Biden is repeating the disastrous policies of England's welfare state

The Biden administration got a disastrous jobs report on Friday: in April, the economy added only 266,000 workers, which was one quarter of what the Democrats had optimistically predicted would happen after they printed money like Weimar Germany or Venezuela and then handed out massive stimulus checks.  For me, it was déjà vu all over again, because the same thing happened in England in the late 1970s.

Had Trump stayed in office and continued with his economic policies, I believe that the economy would have added the 1 million jobs Democrats so blithely predicted.  Instead:

The US added just 266,000 jobs in April — far below economists' expectations of 1 million — and the unemployment rate rose slightly to 6.1 percent, the feds said Friday.

Significantly, and sadly, the worst hit were Blacks and women, who were thriving under Trump:

If you can't read the small print, it says Black unemployment is now up to 9.7 percent (with Black men at 10% unemployment).  Meanwhile, women had a "net loss of jobs," thanks to the Democrats' (and the teachers' unions) mania for keeping schools closed.

There are a lot of culprits: closed schools, burned out businesses, the end of the Keystone pipeline, continued and obsessive lockdowns, broken supply chains, and inflation are all contributing to the problem.  However, one of the biggest issues is those incredibly generous stimulus checks that are keeping people at home:

People who lost their jobs in the pandemic are now earning more in benefits than they did in wages, creating a nightmare economic situation that is stopping people from returning to work and in turn, driving up inflation.

In March 2019, the average weekly payment to an unemployed person was $348 when combining federal and state unemployment payments.

That nearly tripled to $938 in April 2020, when Trump passed COBRA — a temporary economic plan that boosted weekly unemployment payments by $600 and also gave employed people one-off stimulus checks. COBRA expired in July and the unemployment boost was halved to $300-a-week. Now, they are $638-a-week on average and they'll stay that way until September 6 at least.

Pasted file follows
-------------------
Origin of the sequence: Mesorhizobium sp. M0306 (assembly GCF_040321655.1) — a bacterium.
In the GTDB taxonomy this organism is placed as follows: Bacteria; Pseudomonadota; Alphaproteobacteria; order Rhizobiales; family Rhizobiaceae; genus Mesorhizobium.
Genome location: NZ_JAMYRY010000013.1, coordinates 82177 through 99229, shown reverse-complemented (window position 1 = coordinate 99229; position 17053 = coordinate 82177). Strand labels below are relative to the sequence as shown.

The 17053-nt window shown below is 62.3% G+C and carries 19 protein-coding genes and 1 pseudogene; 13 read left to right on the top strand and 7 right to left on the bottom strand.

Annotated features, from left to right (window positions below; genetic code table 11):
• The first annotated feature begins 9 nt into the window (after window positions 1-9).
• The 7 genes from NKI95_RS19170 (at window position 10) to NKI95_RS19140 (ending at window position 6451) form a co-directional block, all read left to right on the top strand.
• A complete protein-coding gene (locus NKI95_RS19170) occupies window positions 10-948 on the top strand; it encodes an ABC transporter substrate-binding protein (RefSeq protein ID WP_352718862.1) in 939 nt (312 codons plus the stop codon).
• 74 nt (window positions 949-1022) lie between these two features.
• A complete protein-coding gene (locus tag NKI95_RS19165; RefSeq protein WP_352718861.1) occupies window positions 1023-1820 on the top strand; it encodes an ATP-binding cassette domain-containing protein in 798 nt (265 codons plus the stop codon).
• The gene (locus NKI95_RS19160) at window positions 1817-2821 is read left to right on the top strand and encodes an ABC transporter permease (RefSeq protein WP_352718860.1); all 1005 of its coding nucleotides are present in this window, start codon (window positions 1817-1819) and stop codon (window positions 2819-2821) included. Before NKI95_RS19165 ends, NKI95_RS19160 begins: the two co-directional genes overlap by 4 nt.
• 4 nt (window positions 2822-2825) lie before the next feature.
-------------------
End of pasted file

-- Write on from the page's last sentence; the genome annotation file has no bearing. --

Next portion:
It means, someone who was working 40 hours a week before the pandemic now gets nearly $16-an-hour to do nothing at home, which is more than double the federal minimum wage of $7.25.

Tucker covered the issue in his opening monologue:

And about my déjà vu feeling: I arrived in England as an exchange student in 1981, a year and a half into Margaret Thatcher's first term as prime minister.  Labor was up in arms at her plans to return the free market to England.  Most of my friends were anti-Thatcher.  Half of them, though, left England after graduation to get jobs.

I've never forgotten what one of them told me.  The summer before coming to university, he had worked in the local zoo, cleaning up after the animals, especially the elephants.  It was unpleasant work, to say the least.  Meanwhile, his sister spent the summer "collecting the dole and watching soaps on the telly."  At summer's end, she had more money than he did.  He told me, "That was when I decided I was an idiot to have worked."

We'd better have a Margaret Thatcher (or maybe a Ron DeSantis) in our future.  Otherwise, we need to prepare for the grim postwar economy that shackled Britain for decades and, if things look really bad, contact any Venezuelans we might know for some good rat stew recipes.

Image: Easy money by

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